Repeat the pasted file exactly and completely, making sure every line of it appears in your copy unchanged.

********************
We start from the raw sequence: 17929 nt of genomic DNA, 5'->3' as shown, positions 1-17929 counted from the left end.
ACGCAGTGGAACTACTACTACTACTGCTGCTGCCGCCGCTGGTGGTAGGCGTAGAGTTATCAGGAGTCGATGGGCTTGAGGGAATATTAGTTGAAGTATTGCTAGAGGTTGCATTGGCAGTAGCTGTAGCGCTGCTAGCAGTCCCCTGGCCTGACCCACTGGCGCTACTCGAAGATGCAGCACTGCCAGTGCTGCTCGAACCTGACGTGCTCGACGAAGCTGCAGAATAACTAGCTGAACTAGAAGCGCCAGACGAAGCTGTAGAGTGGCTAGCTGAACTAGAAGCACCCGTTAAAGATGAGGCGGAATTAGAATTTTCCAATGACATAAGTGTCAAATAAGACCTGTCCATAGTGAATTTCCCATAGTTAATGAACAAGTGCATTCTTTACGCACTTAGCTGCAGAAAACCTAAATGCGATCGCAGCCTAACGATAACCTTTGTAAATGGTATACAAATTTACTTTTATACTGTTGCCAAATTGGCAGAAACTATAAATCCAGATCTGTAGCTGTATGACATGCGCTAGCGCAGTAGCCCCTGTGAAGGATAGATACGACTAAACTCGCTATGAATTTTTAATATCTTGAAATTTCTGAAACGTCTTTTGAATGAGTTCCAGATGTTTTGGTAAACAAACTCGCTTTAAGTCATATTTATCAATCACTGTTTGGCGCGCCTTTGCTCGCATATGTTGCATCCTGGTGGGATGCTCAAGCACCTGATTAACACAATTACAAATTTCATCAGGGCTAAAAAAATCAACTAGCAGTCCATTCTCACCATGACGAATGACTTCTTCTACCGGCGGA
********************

We start from the raw sequence: 17929 nt of genomic DNA, 5'->3' as shown, positions 1-17929 counted from the left end.
ACGCAGTGGAACTACTACTACTACTGCTGCTGCCGCCGCTGGTGGTAGGCGTAGAGTTATCAGGAGTCGATGGGCTTGAGGGAATATTAGTTGAAGTATTGCTAGAGGTTGCATTGGCAGTAGCTGTAGCGCTGCTAGCAGTCCCCTGGCCTGACCCACTGGCGCTACTCGAAGATGCAGCACTGCCAGTGCTGCTCGAACCTGACGTGCTCGACGAAGCTGCAGAATAACTAGCTGAACTAGAAGCGCCAGACGAAGCTGTAGAGTGGCTAGCTGAACTAGAAGCACCCGTTAAAGATGAGGCGGAATTAGAATTTTCCAATGACATAAGTGTCAAATAAGACCTGTCCATAGTGAATTTCCCATAGTTAATGAACAAGTGCATTCTTTACGCACTTAGCTGCAGAAAACCTAAATGCGATCGCAGCCTAACGATAACCTTTGTAAATGGTATACAAATTTACTTTTATACTGTTGCCAAATTGGCAGAAACTATAAATCCAGATCTGTAGCTGTATGACATGCGCTAGCGCAGTAGCCCCTGTGAAGGATAGATACGACTAAACTCGCTATGAATTTTTAATATCTTGAAATTTCTGAAACGTCTTTTGAATGAGTTCCAGATGTTTTGGTAAACAAACTCGCTTTAAGTCATATTTATCAATCACTGTTTGGCGCGCCTTTGCTCGCATATGTTGCATCCTGGTGGGATGCTCAAGCACCTGATTAACACAATTACAAATTTCATCAGGGCTAAAAAAATCAACTAGCAGTCCATTCTCACCATGACGAATGACTTCTTCTACCGGCGGA